Lance Armstrong's Problems Do Not Affect Sporting Kansas City

Alan Hainkel@@fntncitysoccerContributor IAugust 25, 2012

ROUBAIX, FRANCE - APRIL 08:  Seven times Tour de France winner Lance Armstrong attended the 2012 Paris Roubaix cycle race from Compiegne to Roubaix on April 8, 2012 in Paris, France. The 110th edition of the race is 257km long with 51.5km of cobbles spread over 27 sections.  (Photo by Bryn Lennon/Getty Images)
Bryn Lennon/Getty Images

When the United States Anti-Doping Agency (USADA) announced that they were charging cycling legend Lance Armstrong with taking performance-enhancing drugs, I honestly wondered if they had found something new.

After all, Armstrong has never failed a drug test. Considering how long the rumors have been floating around about him, you know that he was tested. A lot. During his run of seven consecutive wins in the Tour de France, I'm sure he couldn't even look at a bathroom without some guy in a lab coat trying to hand him a plastic cup.

That changed when I read the letter the USADA sent to Armstrong, his lawyer, the RadioShack cycling team and the governing body of cycling (reproduced here).

The letter starts out by talking about the agency wanting to talk to cyclists about doping in the sport. They indicated they had wanted to speak with them face-to-face and have them be truthful about their experience with doping in cycling.

The key, for me, was the fourth paragraph of the letter. It says:

With the exception of Mr. Armstrong, every other U.S. rider contacted by USADA regarding doping in cycling agreed to meet with USADA and to truthfully and fully describe their involvement in doping and all doping by others of which they were aware. Mr. Armstrong was likewise contacted through his legal counsel and given the opportunity to meet with USADA to fully and truthfully disclose all knowledge of anti-doping rule violations committed in the sport of cycling. However, Mr. Armstrong declined USADA's offer.

Basically, the USADA was going hunting. They were looking for people to rat out others in the sport and when Armstrong declined to participate, they decided he was guilty.

You may be wondering what this has to do with Sporting Kansas City. Martin Rogers of Yahoo Sports tried to make a connection with this tweet:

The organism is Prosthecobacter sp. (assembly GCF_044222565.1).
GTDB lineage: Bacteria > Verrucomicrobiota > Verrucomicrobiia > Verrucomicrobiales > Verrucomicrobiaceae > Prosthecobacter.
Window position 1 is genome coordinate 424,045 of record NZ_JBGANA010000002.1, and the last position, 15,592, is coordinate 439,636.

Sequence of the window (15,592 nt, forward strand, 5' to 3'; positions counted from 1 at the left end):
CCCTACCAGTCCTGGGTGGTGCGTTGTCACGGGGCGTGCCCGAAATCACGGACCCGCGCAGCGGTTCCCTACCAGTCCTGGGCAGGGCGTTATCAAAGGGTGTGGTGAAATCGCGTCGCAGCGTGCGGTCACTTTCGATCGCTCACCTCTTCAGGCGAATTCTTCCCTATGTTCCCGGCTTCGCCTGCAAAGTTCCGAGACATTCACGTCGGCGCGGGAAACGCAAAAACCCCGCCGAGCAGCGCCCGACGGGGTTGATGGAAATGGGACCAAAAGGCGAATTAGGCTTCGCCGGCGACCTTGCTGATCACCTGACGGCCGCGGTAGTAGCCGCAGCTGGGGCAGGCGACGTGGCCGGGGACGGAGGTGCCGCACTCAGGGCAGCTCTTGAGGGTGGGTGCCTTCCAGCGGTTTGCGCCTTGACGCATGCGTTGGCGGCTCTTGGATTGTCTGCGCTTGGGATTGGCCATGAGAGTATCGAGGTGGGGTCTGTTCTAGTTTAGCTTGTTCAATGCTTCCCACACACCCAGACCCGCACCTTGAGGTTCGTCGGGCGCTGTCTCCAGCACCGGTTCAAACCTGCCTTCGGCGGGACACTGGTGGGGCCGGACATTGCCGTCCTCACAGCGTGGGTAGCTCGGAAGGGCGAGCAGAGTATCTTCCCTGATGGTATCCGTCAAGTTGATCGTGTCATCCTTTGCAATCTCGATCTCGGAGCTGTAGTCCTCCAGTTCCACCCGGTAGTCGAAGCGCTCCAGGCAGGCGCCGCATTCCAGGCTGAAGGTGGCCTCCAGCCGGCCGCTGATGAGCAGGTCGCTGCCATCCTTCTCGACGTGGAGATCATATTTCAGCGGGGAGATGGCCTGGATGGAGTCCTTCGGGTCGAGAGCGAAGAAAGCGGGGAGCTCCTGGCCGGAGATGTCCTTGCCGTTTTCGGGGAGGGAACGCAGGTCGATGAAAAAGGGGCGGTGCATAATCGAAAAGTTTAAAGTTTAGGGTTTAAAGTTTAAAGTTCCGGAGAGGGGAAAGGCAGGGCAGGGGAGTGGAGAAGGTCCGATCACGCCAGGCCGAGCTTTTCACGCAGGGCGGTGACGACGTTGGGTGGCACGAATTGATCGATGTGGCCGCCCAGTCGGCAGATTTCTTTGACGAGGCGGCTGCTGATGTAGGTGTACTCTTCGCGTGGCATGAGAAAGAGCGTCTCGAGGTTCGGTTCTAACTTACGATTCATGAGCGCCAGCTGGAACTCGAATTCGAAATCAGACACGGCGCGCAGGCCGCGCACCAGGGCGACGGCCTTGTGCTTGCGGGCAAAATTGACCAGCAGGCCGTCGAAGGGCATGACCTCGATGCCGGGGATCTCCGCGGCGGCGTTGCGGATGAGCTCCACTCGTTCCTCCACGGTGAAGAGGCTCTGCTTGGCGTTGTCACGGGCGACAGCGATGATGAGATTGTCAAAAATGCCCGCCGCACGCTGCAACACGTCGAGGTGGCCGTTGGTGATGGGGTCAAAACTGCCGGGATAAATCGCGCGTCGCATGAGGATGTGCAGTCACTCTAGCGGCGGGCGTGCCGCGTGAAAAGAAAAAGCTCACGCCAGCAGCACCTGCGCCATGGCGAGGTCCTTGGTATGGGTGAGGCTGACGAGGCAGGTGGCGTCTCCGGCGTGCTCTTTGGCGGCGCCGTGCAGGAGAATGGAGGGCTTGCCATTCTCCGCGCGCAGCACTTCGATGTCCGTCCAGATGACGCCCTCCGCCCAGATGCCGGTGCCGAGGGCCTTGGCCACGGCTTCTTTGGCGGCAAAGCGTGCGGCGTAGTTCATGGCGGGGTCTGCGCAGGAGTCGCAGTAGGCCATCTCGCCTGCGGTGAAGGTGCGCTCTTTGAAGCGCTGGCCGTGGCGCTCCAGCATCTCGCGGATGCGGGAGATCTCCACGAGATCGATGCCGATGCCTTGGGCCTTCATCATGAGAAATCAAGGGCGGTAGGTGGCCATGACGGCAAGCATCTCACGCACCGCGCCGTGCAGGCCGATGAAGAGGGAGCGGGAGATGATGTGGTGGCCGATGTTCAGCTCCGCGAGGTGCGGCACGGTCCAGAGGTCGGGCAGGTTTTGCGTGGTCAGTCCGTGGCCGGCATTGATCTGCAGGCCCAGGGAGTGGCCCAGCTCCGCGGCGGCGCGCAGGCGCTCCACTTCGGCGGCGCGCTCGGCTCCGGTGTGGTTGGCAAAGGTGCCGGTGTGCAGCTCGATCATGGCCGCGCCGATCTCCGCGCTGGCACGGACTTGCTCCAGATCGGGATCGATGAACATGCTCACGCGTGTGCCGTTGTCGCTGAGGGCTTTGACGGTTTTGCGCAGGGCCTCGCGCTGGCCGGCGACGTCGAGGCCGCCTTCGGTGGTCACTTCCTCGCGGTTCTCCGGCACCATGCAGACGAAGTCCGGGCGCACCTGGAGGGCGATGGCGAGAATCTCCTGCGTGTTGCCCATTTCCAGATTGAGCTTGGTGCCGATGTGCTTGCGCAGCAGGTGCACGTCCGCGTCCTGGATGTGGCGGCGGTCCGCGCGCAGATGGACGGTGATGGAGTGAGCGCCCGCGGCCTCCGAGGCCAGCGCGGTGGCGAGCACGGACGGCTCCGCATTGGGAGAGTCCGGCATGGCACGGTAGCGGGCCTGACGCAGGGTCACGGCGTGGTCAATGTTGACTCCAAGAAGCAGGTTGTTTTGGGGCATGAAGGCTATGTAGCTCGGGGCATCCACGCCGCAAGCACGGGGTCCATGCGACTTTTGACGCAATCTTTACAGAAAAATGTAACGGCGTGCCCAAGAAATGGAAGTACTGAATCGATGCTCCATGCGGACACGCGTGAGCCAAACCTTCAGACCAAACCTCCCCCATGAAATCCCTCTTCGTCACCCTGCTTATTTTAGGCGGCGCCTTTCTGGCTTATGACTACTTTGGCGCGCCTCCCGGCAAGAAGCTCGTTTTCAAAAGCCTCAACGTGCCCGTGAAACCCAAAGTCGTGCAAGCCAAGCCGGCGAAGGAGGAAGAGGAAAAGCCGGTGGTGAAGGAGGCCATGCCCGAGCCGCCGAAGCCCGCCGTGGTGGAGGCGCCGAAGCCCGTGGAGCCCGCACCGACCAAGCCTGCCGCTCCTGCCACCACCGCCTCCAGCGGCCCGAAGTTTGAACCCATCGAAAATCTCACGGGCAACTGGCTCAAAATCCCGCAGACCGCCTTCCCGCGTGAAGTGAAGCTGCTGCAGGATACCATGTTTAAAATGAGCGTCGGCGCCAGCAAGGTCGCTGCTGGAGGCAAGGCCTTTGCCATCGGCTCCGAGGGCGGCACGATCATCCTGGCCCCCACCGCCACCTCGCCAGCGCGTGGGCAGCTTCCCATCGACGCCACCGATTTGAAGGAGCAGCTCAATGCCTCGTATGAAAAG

Hate to say it because I otherwise like the club a lot...but shame on @sportingkc and its now-tainted stadium. kansascity.com/2012/08/24/377…

— Martin Rogers (@mrogersyahoo) August 24, 2012

The "now-tainted" stadium in question is Livestrong Sporting Park. The club has an agreement with the Lance Armstrong Foundation to donate $7.5 million in revenue to the fight against cancer over a six-year period. A portion of every dollar spent at the facility, regardless of whether or not it's during a Sporting KC game or some other event, goes to the foundation to end cancer once and for all.

Evidently, Rogers doesn't think the club should be associated with trying to cure cancer.

In a statement released to the media on Friday, club president Robb Heineman said:

The naming rights partnership between our stadium and Livestrong provides an opportunity to spread health and wellness messages that emphasizes the spirit of cancer survivorship. Livestrong’s focus is the fight against cancer and the support of 28 million people around the world affected by this disease, and we believe strongly in this mission. The statements made last night by the Lance Armstrong Foundation speak for themselves: moving forward and continuing the fight against this horrible disease.

Using Rogers' logic, Nike and Anheuser-Busch must also be tainted because they're not disassociating themselves from Armstrong.

When Armstrong announced Thursday that he would not be agreeing to arbitration of the USADA's accusations against him, he didn't admit guilt. He pointed out that he has never flunked a drug test.

Evidently, Rogers has never had a taxpayer-funded agency coming after him with a pre-determined outcome in its mind and the patience to wait as long as it takes to break him down.

Armstrong deciding not to fight against the USADA is not an admission of guilt. All it is, is Armstrong not wanting to put himself, his family or his foundation through a protracted battle. If Rogers could tell me with a straight face that he wouldn't do the same thing under the circumstances, he's a better liar than I am.

Even if they share a name, the foundation is much bigger than any one man, even a man of Armstrong's stature. The foundation has raised more than $400 million to try to find a cure for cancer, as well as helping people suffering from the disease. A witch hunt in which the target decides not to fight can't change that, nor should it.

I applaud Sporting KC, Nike and Anheuser-Busch for keeping their priorities straight on the issue. I would hope Rogers can get his straight soon.


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